The debate over whether college players should be compensated for their services has raged on for years, but may finally be coming to a head.
The National College Players Association has started a petition calling for the NCAA and college presidents "to use a portion of the $775 million in new TV revenues to increase graduation rates, decrease NCAA violations, and provide basic protections," according to Deadspin.
Those protections include an "educational lock box (trust fund)," which students can receive if they abide by the rules and graduate, or from which they can draw if their athletic eligibility runs out before they graduate.
It's not really getting paid, since it's not a salary, and they would only receive the money after their collegiate athletic careers are over.
But compensation isn't the sole source of motivation behind the petition. The NCPA also requests "raising our scholarships equal to the cost of attendance so our schools can fully support our education; an average increase of approximately $3200/year per full scholarship athlete; allowing our schools the option to prioritize our education by providing multi-year scholarships; preventing permanently injured players from losing their scholarships; ensuring we are not stuck with sports-related medical expenses."
Just 10 days old, the petition has gained quite a bit of steam, with already over 300 signatures from football and men's basketball teams at big schools such as Kentucky, UCLA, Georgia Tech, Purdue, and Arizona. UCLA kicker Jeff Locke picked up the signatures of 70 of his own teammates and the entire Bruins basketball team, The Associated Press reports.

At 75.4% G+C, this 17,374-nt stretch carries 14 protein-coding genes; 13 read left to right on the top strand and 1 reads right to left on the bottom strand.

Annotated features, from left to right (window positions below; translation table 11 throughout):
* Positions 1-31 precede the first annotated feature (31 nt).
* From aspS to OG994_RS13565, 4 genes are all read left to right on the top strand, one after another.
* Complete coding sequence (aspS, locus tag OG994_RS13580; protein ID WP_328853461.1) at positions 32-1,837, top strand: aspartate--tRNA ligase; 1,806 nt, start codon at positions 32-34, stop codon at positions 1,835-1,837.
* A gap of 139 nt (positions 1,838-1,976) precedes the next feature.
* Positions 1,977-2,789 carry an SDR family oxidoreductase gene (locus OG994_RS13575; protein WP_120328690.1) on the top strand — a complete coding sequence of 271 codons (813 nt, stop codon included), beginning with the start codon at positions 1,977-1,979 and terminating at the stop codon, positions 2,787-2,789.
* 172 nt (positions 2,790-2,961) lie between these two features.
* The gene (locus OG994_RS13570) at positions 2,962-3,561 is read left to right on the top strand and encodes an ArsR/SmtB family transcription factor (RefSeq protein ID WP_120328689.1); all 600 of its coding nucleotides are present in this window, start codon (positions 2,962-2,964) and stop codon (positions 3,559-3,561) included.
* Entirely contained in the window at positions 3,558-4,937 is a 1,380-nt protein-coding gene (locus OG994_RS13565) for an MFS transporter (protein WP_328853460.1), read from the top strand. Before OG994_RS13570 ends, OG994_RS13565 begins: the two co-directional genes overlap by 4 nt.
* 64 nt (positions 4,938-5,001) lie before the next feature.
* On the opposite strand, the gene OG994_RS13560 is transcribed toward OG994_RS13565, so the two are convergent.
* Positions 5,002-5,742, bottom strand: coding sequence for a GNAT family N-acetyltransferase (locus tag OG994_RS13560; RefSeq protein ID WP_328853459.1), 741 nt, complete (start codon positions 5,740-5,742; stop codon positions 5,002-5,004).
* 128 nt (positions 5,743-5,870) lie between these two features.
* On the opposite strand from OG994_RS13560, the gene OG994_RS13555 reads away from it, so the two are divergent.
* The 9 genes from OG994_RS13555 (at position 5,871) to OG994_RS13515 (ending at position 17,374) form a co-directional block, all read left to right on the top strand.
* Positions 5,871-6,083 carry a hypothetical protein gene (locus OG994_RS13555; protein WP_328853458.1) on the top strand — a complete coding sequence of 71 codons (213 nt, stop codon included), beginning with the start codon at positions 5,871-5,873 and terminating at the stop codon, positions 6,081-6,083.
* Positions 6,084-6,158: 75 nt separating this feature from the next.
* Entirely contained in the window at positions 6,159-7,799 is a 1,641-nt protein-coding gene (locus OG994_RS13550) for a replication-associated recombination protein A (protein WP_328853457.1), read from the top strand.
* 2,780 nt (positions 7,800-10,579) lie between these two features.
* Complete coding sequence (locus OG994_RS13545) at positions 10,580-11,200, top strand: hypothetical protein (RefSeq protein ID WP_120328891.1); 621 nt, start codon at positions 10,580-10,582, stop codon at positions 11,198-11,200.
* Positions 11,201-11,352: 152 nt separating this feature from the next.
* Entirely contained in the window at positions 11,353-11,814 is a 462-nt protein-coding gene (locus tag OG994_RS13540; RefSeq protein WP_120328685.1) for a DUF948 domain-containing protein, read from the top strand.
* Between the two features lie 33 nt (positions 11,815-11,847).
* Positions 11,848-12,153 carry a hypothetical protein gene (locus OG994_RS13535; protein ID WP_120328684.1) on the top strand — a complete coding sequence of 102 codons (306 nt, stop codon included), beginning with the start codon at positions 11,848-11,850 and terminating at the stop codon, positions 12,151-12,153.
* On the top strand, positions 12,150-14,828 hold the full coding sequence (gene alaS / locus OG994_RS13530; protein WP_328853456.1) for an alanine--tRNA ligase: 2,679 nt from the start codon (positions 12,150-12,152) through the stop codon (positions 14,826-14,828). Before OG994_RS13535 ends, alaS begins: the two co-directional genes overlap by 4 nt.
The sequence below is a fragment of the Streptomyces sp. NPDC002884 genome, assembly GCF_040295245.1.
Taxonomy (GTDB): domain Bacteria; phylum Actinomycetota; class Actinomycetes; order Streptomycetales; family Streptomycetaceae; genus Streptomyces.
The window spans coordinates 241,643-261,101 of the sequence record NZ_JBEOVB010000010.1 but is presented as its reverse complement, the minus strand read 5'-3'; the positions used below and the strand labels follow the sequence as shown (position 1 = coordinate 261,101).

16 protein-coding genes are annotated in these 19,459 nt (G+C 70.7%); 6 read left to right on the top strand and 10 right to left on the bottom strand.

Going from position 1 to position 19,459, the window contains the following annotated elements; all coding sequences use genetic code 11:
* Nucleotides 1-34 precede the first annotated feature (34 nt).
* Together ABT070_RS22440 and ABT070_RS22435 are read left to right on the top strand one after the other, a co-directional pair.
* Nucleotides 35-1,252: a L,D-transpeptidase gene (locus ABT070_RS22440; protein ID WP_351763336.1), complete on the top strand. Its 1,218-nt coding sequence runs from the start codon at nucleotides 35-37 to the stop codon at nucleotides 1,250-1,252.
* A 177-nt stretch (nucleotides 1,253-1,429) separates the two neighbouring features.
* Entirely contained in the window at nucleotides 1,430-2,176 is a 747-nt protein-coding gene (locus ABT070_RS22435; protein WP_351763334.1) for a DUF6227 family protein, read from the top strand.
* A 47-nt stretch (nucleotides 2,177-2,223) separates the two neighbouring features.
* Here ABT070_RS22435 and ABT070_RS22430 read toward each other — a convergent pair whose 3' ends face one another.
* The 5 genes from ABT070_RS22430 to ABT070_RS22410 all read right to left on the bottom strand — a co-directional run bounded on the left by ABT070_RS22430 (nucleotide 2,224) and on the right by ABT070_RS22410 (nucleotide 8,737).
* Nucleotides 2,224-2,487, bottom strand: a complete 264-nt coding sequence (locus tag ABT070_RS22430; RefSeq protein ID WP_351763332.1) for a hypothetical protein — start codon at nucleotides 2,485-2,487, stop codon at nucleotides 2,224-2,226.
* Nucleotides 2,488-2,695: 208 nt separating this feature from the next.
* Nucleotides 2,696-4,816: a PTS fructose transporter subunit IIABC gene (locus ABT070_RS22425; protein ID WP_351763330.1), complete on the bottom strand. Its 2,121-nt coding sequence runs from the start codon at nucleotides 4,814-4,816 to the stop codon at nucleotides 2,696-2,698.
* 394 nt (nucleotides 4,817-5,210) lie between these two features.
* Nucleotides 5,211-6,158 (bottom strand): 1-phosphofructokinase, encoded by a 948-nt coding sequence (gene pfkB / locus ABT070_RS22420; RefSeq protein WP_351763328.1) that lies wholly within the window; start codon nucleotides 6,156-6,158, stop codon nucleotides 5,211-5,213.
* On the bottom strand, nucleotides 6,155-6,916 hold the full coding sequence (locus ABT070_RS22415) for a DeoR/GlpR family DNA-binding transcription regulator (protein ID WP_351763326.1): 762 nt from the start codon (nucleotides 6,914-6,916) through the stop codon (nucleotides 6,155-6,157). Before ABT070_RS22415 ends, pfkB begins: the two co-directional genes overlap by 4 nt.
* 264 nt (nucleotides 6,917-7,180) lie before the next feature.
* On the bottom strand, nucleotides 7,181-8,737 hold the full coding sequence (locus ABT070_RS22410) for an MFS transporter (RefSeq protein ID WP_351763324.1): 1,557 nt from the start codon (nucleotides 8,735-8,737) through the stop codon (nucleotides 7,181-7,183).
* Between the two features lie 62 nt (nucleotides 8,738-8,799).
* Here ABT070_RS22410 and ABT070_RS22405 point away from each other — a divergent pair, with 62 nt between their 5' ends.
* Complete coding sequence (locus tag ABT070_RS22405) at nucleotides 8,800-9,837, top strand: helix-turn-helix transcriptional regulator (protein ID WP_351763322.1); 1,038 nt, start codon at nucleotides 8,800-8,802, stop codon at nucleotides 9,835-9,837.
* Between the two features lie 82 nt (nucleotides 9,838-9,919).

"I really want to voice my opinions," Georgia Tech defensive end Denzel McCoy, who nabbed 55 signatures from Yellow Jackets football players, is quoted as saying by Deadspin. "The things we go through, the hours we put in, what our bodies go through, we deserve some sort of [results]. College football is a billion-dollar industry."
As for the future plans of the petition, the NCPA plans to circulate it to further schools in the coming weeks.
NCAA spokesman Bob Williams has responded with a written statement that reads, "Of its approximately $775 million in annual revenues, the NCAA invests 96 percent, or 96 cents of every dollar, in student-athletes through direct distributions to individual campuses and conferences; the funding and administration of national championships; and other direct support, such as the Student Assistance and Academic Enhancement funds in Division I."
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